Randall Stross lets the cat out of the bag in today’s Digital Domain column in the NY Times. The internet’s identity infrastructure is based on the use of passwords– and passwords are broken. And OpenID doesn’t solve the problem because the problem of passwords isn’t solved, rather it is extended. The single sign-on that OpenID enables creates a single point of failure for the defense of personal identity. Are you willing to bet your life on a single shared secret?
Most of the current internet identity work has been done on low value information. The question is will the infrastructure we’re building extend to supporting high value information? At what point will medical, legal and financial information be part of the larger identity ecosystem? Do we really want a single, unified persistent internet identity, or will a two or three tiered system of identity and authentication be created:
- Low value: quasi-anonymous information
- Medium value: blogs, social media, sharable
- High value: medical, financial, legal
What’s the right number of internet identities? Robert W. Anderson suggests that I need an OpenID for each health provider, for exclusive use with that provider. By using different uncorrelated username/password combinations across high value information/transaction accounts I can create the strongest possible position within the shared secret authentication ecosystem. Microsoft’s HealthVault will be accepting OpenIDs as a Relying Party from high trust Identity Providers Verisign and TrustBearer. But even as we start to venture into the area of medical information, we haven’t left the shared secret behind.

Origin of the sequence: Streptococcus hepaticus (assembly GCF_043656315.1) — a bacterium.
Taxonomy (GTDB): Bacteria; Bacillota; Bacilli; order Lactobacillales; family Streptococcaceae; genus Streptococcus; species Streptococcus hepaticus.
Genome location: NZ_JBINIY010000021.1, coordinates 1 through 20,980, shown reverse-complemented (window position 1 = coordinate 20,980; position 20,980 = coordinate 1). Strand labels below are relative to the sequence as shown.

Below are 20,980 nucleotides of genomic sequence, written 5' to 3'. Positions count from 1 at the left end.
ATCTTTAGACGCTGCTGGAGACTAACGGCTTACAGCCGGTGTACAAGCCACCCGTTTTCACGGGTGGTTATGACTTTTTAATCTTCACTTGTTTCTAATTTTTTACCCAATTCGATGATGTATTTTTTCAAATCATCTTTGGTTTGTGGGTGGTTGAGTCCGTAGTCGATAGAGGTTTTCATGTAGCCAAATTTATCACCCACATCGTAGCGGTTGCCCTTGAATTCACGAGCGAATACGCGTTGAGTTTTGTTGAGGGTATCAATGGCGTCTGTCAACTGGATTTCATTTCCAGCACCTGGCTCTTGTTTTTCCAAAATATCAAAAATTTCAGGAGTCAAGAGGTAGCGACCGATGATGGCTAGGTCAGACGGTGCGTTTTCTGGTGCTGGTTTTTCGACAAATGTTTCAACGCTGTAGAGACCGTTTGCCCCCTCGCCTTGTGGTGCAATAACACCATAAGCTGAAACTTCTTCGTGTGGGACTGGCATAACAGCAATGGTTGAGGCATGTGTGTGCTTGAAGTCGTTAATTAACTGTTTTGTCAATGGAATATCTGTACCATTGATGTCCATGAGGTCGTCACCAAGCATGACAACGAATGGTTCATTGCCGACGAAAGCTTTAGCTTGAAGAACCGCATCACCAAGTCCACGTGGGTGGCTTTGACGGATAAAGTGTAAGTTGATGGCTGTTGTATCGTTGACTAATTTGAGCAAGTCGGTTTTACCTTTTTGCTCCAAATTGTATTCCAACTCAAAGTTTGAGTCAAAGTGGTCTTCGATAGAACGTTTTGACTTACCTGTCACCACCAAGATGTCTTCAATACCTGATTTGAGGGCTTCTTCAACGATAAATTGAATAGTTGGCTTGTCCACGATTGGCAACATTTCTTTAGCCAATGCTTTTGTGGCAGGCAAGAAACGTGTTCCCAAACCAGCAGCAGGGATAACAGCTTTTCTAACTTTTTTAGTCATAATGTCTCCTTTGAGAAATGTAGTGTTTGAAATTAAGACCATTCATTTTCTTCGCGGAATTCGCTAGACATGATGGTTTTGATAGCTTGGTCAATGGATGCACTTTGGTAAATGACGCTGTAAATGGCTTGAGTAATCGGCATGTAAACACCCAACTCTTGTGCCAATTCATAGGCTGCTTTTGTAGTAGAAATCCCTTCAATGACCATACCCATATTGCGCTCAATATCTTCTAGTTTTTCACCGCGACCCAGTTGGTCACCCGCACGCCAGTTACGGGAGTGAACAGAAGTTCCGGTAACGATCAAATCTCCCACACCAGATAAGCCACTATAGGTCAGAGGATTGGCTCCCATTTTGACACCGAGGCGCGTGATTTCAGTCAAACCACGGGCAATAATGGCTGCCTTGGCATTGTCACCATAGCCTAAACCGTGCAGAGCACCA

Authentication artifacts or factors are generally described as:
- Something you know (shared secret)
- Something you have (security token)
- Something you are or do (biometrics)
- Location (not in two places at once)
- Time (limited allowable hours)
A new factor is emerging based on social networks– a lot of low-value validated social connections could add up to a very strong authentication factor. The relationship card is a similar idea that establishes the value of an identity by the relationships bound to it. Clearly there’s a tie in to Vendor Relationship Management here.
Multi-factor authentication will require more than a shared secret; the real question here is about the human factors. What do we know about human behavior and passwords? Here are the top ten passwords:
- (your first name)
I’m somewhat surprised that “swordfish” didn’t make the list. Passwords and the shared secret authentication ceremony are a high friction point for users of the Network. The easier it is for me to remember and use my password, in most cases, the less secure it is. Even though it’s possible with most authentication systems to create a highly secure password, if I can’t remember it, I can’t use it. We’re in the early stages of imagining and building new identity architectures. Information Cards have potential to move beyond the current ceremony while building on a the wallet and card metaphor– but adoption seems to reside on the other side of the event horizon.
Ultimately internet identity and authentication ceremonies will be a social, cultural and political challenge. Systems can be built and standards can be established, but getting humans to use them is another matter all together. Evangelizing new identity ceremonies will be as simple and complex as answering the question: what’s in it for me? The Internet Identity movement needs to start taking a hard look at the human factors of these new systems. Richard Thaler offers this mnemonic device to recall the most important six principles:
- Understanding Mappings
- Give feedback
- Expect Error
- Structure complex choices
The concept of Choice Architecture and the Nudge could play a large role in the success or failure of these systems. In the end, it will be humans who will either find value in these new identity architectures, or will, with a shrug of their shoulders, ask the community to please try again.